Journal Article

Should Resistance Testing Be Performed for Treatment-Naive HIV-Infected Patients? A Cost-Effectiveness Analysis

Paul E. Sax, Runa Islam, Rochelle P. Walensky, Elena Losina, Milton C. Weinstein, Sue J. Goldie, Sara N. Sadownik and Kenneth A. Freedberg

in Clinical Infectious Diseases

Published on behalf of Infectious Diseases Society of America

Volume 41, issue 9, pages 1316-1323
Published in print November 2005 | ISSN: 1058-4838
Published online November 2005 | e-ISSN: 1537-6591 | DOI: http://dx.doi.org/10.1086/496984
Should Resistance Testing Be Performed for Treatment-Naive HIV-Infected Patients? A Cost-Effectiveness Analysis

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Methods.We utilized a state-transition model of HIV disease to project life expectancy, costs, and cost-effectiveness in a hypothetical cohort of antiretroviral-naive patients with chronic HIV infection. On the basis of a US survey of treatment-naive patients from the Centers for Disease Control and Prevention, we used a baseline prevalence of drug resistance of 8.3%.

Results.A strategy of genotype-resistance testing at initial diagnosis of HIV infection increased per-person quality-adjusted life expectancy by 1.0 months, with an incremental cost-effectiveness ratio of $23,900 per quality-adjusted life-year gained, compared with no genotype testing. The cost-effectiveness ratio for resistance testing remained less than $50,000 per quality-adjusted life-year gained, unless the prevalence of resistance was ⩽1%, a level lower than those reported in most regions of the United States and Europe. In sensitivity analyses, the cost-effectiveness remained favorable through wide variations in baseline assumptions, including variations in genotype cost, prevalence of resistance overall and to individual drug classes, and sensitivity of resistance testing.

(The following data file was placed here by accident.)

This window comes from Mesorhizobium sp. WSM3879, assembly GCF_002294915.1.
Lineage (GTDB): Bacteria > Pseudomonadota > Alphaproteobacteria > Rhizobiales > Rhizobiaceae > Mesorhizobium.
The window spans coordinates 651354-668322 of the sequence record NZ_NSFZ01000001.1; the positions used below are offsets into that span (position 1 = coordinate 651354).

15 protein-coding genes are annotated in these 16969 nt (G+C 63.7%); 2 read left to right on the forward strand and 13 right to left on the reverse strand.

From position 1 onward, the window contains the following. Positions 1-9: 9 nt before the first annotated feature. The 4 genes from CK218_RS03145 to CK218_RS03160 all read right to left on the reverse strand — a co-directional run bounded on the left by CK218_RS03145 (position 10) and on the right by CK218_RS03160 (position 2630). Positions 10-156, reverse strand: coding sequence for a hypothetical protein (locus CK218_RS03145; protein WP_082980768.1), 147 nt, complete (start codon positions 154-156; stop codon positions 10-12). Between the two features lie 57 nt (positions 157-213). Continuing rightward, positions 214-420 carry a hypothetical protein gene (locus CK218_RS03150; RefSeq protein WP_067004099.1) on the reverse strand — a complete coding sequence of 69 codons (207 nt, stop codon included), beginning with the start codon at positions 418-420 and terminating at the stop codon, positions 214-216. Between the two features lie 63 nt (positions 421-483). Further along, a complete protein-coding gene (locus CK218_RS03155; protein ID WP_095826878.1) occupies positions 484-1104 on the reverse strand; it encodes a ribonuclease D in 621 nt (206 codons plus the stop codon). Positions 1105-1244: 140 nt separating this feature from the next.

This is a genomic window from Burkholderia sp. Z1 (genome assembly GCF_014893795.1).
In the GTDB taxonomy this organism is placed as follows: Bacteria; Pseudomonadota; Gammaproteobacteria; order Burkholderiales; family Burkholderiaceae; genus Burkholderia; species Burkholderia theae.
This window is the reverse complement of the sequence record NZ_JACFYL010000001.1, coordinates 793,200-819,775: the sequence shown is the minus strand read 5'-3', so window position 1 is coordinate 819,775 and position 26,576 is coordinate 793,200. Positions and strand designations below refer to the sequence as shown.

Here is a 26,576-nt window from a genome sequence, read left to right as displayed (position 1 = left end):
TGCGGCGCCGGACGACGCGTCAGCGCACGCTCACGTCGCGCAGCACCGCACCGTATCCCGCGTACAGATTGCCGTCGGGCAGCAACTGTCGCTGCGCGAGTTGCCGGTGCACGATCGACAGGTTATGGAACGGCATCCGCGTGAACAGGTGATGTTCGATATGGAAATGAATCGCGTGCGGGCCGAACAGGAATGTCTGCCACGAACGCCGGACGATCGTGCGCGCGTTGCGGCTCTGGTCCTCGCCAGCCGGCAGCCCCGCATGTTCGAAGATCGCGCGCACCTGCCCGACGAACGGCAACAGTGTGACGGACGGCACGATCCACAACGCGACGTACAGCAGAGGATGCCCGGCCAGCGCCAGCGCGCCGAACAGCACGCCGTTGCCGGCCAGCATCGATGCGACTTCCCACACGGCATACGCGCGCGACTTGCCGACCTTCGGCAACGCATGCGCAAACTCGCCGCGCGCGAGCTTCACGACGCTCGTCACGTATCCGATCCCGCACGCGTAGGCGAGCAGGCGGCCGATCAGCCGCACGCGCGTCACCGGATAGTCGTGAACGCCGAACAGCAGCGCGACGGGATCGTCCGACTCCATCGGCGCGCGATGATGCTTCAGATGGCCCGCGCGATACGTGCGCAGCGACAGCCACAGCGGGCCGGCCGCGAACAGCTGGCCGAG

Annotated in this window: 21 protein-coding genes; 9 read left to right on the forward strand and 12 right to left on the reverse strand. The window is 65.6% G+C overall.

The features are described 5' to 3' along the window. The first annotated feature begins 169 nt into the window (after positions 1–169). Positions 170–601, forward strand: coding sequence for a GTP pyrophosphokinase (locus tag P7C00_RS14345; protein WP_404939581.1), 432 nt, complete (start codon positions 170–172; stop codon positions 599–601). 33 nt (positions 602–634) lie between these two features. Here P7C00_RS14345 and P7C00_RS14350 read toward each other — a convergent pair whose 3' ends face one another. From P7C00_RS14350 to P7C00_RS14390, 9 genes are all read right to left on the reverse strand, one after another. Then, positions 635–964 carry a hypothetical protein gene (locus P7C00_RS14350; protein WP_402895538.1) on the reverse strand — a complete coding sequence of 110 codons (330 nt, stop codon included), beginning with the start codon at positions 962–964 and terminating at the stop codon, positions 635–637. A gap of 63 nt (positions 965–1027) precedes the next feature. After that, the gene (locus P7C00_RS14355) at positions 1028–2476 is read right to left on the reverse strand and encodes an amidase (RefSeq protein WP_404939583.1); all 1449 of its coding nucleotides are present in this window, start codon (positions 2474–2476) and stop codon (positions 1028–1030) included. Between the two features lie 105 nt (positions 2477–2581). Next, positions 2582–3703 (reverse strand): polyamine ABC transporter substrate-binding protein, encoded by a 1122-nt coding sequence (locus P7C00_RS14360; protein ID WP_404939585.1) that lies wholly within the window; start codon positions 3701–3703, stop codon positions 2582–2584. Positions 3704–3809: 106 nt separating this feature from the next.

Conclusions.Genotype-resistance testing of chronically HIV-infected, antiretroviral-naive patients is likely to improve clinical outcomes and is cost-effective, compared with other HIV care in the United States. Resistance testing at the time of diagnosis should be the standard of care.

Journal Article.  4815 words.  Illustrated.

Subjects: Infectious Diseases ; Immunology ; Public Health and Epidemiology ; Microbiology

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